A Shock for the Police

A recent appeal has clarified the law in a way which to some will seem surprising (including the Crown Prosecution Service and the Police!)  The law prohibits the use of a handheld phone whilst driving. However, up until now the police and CPS were bringing cases against anyone caught touching a mobile phone whilst driving whether ‘using’ it or not.  The Magistrates’ Courts, in the main, had been deciding cases on the basis that they were justified in doing so. However, the High Court has now ruled otherwise.

The Original Law

The Regulation which prohibits the use of a mobile phone whilst driving actually prohibits the use of a mobile phone or other ‘interactive communication device’.  For the offence to be committed it states that the device must be held at some point whilst being used to make or receive an interactive communication. This is defined as including the sending or receiving of messages or images as well as using it to provide access to the internet.  In essence, the Regulation is aimed at prohibiting the sending or receiving of data to or from the outside world whilst driving (including the making or receiving of calls).

The Appeal

In a case which involved a motorist using his phone to film as he was driving the High Court has now ruled that using a phone for the purpose of filming does not come within the prohibited range of conduct (as using the device as a camera does not involve any communication with the outside world ie it is not being used as an ‘interactive communication device’).  The original conviction of the motorist by the Magistrates’ remains quashed.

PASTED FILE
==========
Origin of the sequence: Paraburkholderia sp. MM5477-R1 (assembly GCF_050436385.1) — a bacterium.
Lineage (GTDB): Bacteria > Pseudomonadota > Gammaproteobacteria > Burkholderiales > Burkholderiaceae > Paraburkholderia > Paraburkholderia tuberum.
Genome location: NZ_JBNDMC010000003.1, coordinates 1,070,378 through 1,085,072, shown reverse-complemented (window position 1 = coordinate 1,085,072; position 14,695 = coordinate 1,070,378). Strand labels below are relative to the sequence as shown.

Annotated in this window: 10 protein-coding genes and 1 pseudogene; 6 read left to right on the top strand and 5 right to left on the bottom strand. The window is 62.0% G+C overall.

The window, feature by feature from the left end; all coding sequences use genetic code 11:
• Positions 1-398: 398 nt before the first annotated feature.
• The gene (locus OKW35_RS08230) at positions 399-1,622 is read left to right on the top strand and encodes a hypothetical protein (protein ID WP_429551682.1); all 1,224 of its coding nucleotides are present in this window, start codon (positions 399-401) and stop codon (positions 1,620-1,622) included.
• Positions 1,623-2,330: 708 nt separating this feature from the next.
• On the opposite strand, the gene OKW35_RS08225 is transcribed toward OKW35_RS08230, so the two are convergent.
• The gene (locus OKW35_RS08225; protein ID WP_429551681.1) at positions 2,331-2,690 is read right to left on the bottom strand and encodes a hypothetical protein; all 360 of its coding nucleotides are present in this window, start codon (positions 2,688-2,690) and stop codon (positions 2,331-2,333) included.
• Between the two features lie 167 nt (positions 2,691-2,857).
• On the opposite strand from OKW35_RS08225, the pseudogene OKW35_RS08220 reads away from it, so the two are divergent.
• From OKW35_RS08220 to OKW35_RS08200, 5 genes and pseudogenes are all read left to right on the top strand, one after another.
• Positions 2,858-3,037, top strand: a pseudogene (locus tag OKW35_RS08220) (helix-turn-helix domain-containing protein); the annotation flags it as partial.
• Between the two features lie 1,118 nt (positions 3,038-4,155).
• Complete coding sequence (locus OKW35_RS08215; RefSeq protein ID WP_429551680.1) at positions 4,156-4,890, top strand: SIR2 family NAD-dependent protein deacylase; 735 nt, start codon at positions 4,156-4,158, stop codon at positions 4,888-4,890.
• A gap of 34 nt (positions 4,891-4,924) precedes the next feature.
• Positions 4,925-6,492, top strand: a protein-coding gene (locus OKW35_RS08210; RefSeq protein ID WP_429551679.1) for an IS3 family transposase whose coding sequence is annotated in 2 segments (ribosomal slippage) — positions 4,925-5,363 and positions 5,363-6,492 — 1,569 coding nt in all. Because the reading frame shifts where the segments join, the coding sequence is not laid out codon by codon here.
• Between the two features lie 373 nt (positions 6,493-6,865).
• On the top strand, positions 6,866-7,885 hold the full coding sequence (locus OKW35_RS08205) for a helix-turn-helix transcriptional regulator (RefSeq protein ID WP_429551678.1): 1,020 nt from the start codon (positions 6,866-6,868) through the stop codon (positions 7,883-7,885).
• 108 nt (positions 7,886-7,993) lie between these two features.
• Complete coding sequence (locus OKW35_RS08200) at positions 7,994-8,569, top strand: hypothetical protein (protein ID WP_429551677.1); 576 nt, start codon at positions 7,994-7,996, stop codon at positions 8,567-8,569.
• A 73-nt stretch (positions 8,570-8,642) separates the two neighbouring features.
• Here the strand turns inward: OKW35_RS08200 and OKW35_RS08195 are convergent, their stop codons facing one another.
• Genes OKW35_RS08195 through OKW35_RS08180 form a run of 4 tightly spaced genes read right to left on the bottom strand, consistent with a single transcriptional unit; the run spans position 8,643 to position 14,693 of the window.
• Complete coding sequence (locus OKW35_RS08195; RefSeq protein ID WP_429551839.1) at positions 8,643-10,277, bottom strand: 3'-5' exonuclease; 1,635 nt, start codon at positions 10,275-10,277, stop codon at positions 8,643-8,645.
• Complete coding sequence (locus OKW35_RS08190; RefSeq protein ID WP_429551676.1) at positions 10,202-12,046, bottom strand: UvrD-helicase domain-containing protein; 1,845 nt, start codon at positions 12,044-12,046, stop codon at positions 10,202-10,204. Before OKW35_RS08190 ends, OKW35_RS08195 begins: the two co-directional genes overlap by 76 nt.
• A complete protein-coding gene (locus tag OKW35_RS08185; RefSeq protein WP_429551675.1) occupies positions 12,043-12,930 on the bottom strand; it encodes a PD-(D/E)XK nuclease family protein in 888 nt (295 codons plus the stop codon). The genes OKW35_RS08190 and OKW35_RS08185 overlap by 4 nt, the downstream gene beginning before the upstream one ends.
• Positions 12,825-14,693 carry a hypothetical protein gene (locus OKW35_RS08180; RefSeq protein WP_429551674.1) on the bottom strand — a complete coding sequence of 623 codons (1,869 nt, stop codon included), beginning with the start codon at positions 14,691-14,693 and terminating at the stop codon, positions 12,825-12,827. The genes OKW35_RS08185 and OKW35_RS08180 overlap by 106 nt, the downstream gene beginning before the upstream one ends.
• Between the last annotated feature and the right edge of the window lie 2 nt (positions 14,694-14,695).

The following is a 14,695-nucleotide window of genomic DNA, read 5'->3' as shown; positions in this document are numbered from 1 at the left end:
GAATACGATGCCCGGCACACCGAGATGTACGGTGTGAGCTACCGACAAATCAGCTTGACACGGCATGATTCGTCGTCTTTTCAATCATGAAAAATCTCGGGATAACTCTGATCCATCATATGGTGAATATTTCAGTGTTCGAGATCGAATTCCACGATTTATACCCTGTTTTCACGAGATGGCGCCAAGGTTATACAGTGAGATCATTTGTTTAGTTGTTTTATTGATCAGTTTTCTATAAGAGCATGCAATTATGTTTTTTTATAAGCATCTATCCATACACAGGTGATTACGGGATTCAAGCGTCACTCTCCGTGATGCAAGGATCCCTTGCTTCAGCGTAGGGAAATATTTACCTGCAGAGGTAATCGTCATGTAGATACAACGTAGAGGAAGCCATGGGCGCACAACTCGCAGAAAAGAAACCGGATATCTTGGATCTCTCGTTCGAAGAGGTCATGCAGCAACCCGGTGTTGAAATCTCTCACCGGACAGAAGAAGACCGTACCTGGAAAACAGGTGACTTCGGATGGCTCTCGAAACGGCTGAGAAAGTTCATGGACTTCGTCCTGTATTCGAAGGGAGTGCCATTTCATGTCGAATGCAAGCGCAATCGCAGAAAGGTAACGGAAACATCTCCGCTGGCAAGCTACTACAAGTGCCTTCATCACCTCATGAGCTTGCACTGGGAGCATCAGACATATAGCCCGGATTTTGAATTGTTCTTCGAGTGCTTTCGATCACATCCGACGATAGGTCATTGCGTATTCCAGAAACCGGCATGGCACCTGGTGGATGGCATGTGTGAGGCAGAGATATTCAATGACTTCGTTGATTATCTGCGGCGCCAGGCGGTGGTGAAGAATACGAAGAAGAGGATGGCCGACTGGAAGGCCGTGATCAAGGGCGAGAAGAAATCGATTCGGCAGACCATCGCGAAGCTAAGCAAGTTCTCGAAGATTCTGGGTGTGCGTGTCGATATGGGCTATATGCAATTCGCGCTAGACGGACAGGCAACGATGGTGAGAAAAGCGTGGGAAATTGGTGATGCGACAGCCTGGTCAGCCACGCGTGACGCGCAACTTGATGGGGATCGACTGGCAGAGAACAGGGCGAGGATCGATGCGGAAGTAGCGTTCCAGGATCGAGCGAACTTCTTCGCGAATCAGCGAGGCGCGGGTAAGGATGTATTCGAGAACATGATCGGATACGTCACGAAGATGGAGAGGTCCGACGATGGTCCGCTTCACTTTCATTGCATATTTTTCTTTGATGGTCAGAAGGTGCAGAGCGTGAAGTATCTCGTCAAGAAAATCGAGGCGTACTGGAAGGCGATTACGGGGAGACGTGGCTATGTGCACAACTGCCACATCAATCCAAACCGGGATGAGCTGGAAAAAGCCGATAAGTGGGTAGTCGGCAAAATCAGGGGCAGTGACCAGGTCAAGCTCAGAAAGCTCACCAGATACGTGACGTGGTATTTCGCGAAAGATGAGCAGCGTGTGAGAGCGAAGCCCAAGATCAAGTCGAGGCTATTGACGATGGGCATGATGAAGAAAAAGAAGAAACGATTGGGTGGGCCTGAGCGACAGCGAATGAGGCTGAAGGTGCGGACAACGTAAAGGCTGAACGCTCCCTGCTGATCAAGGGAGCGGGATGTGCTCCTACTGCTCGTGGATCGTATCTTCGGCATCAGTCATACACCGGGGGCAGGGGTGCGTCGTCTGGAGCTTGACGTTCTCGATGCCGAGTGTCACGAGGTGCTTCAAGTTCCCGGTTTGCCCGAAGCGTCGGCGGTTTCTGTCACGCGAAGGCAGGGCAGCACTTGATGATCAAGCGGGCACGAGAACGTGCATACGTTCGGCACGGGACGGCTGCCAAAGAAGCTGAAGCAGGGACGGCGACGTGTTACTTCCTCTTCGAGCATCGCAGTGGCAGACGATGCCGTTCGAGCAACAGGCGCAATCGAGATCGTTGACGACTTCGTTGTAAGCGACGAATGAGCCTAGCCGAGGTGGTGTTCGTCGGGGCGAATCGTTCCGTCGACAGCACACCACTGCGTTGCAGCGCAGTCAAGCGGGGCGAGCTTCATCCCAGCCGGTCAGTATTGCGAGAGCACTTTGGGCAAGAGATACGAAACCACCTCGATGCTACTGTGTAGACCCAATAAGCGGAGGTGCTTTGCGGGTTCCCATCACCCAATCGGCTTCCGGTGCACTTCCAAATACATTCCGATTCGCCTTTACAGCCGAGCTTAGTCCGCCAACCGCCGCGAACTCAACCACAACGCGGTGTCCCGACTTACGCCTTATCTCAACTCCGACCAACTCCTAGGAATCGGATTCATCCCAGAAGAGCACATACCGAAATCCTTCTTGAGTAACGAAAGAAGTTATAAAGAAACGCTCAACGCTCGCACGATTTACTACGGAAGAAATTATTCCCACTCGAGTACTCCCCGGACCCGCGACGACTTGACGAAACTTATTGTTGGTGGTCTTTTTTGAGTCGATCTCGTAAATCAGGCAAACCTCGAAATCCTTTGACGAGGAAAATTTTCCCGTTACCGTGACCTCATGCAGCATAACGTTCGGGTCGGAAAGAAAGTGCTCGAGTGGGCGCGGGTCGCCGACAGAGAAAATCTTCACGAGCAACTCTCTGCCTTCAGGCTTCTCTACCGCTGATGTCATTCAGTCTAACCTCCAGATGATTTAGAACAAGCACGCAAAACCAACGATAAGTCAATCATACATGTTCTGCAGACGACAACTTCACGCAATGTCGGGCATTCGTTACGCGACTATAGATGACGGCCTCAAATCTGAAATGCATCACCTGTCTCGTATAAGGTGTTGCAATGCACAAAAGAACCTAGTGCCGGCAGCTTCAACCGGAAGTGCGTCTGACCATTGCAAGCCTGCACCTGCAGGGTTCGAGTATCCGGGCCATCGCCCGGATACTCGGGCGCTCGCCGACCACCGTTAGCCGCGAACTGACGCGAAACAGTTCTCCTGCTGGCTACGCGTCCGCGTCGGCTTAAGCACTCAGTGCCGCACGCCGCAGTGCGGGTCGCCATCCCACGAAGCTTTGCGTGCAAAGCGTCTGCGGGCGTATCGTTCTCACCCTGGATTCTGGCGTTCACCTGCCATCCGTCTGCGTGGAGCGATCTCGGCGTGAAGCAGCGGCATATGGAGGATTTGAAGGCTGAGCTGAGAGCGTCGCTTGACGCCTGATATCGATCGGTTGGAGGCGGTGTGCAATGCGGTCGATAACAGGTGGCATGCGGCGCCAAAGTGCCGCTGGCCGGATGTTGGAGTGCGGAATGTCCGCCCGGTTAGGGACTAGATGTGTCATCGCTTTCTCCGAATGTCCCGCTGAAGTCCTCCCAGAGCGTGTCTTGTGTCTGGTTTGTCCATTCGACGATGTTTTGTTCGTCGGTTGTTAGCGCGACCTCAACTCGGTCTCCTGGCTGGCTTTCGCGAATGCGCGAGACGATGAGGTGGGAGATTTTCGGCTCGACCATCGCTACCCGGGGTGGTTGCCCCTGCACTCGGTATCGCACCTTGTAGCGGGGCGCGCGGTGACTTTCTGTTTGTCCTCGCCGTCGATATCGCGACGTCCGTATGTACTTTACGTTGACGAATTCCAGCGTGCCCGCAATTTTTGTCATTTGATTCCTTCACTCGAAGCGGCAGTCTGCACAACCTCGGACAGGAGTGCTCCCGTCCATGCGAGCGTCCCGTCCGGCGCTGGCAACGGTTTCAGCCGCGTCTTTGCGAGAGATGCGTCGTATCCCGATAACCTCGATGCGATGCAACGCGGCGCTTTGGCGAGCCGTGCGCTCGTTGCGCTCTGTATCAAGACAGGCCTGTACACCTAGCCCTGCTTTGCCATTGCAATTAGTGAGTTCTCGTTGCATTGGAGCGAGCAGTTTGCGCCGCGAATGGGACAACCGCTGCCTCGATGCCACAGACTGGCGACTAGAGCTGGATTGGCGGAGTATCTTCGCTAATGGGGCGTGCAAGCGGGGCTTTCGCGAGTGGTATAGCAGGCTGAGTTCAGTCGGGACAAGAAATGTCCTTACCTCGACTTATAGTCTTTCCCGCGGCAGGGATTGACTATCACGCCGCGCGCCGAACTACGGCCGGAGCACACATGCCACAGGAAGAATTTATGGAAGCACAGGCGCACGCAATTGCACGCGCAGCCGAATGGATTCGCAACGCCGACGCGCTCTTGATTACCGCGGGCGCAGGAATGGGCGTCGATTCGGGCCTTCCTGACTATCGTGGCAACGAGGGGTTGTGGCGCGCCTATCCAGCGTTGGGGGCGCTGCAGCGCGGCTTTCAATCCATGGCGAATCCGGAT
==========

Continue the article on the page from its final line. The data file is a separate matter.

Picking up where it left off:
Grey Area

What if a motorist handles his phone whilst driving to either look at materials, such as pictures or texts, which had been downloaded from the internet before he started driving or to draft messages in preparation to send them by text?  The court commented, without deciding the issue, that in cases like this there would be an argument to say that the motorist had fallen foul of the relevant Regulation and committed the offence!  So, it’s all clear then….

Conclusion

We now know that those activities which do not involve the use of an interactive communication function at any stage, such as picking up your phone because it fell down or using it as a camera do not infringe against this law.  However, there is now a more clearly defined grey area of activities which might or might not fall foul of the law (such as drafting a text message or viewing something downloaded on an earlier occasion). Be warned that the court did make clear that handling a phone whilst driving, whether it breached the law against the use of mobile phones or not, may well provide cogent evidence of the commission of other offences such as careless or dangerous driving meaning that the only prudent course to take is to ensure that you do not touch your phone for any reason at all until your journey is over!

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